One? Two? Ten? A hundred? On social media, it’s definitely the more the merrier. But are they friends? The number we should have, is constantly in dispute. And this is because the term “friend” has varied meanings.

The in-tune friend:
If we’re lucky, we have that one friend, who knows exactly what we’re thinking and we can finish each other’s sentences. Sometimes just a look is all we need to know and we fall about laughing. That’s a great friend to have. You feel in tune with that person and therefore have a sense of belonging which so many of us need. But not everyone has that friend. There are other types of friends.

The Forever Friend:
Then we might have that friend who we rarely see, perhaps once per year at most due to distance, family or just life. But when we meet up we feel we’ve never been apart. We have the same viewpoints and interests so we instantly reconnect.

The Effortless Friend:
Then there’s the friend who we can relax without the need for conversation. The friendship is peaceful. It’s effortless. We all need peace in our lives.

The Challenging Friend:
In contrast there’s the friend who we feel we should hate. Who argues with us and has totally different viewpoints. When you analyse your friendship you have no idea why you keep arranging to meet up all the time. But perhaps, unbeknown to you, you actually like the challenge of having to prove your viewpoint. The relationship is fiery but fun and keeps you feeling alive.

The Reliable Friend:
Then you might have that reliable friend. You know if you arrange an event, whether it’s a party or a sponsored run or a litter-pick, they will turn up. They will support you whatever you do, even if they don’t like what you’ve organised. You organised it, so they’ll show up. They’re solid.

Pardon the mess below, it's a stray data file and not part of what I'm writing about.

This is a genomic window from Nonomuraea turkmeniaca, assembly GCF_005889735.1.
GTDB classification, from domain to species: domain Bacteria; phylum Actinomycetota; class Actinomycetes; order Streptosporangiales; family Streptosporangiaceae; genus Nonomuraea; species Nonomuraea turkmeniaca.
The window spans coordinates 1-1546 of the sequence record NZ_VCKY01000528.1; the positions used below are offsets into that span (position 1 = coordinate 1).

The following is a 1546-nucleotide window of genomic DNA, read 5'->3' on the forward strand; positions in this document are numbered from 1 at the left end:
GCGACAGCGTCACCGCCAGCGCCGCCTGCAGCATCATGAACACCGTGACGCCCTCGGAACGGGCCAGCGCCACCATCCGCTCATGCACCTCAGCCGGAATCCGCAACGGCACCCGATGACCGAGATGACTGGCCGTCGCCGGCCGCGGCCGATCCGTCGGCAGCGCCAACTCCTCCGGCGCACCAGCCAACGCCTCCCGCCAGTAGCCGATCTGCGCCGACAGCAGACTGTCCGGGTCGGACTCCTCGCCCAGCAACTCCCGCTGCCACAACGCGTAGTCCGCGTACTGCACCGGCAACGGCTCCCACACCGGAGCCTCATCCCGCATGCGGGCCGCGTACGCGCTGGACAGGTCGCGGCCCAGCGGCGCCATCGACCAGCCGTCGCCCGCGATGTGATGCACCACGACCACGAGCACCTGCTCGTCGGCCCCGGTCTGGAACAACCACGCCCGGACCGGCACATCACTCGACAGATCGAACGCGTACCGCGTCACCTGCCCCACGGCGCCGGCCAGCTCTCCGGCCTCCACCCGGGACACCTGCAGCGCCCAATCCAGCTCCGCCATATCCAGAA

The Party Friend:
If you organise a party they’ll be there and they’ll be the important life and soul of the party. But they’re unlikely to come to much else. They know what they like and they stick with that. And that’s fine – they don’t owe you anything.

The Friend of a Friend:
We don’t invite them out and they don’t invite us out, but whenever you bump into them, you get along. Probably because you have the same friends.

The Fantasy Friend:
Sometimes a celebrity or fictional character in a book can feel like a friend. We’re not daft, we know they don’t know us (perhaps don’t even exist), but it’s still a nice feeling – I have a lot of those!

The Phone Friend:
If you’re feeling down, you can pick up the phone and they’ll listen. They don’t interrupt, they don’t tell you what to do, they just listen.

The Social Media Friend:
They interact with lots of your posts. That brief moment of trepidation when you post something that you hope others like but maybe won’t is immediately alleviated by their reactive “love”. You might never even have met them, but you feel a bond with them which you reciprocate by liking and sharing their posts too. Often this can be a “business” rather than an individual person, yet you still feel that bond.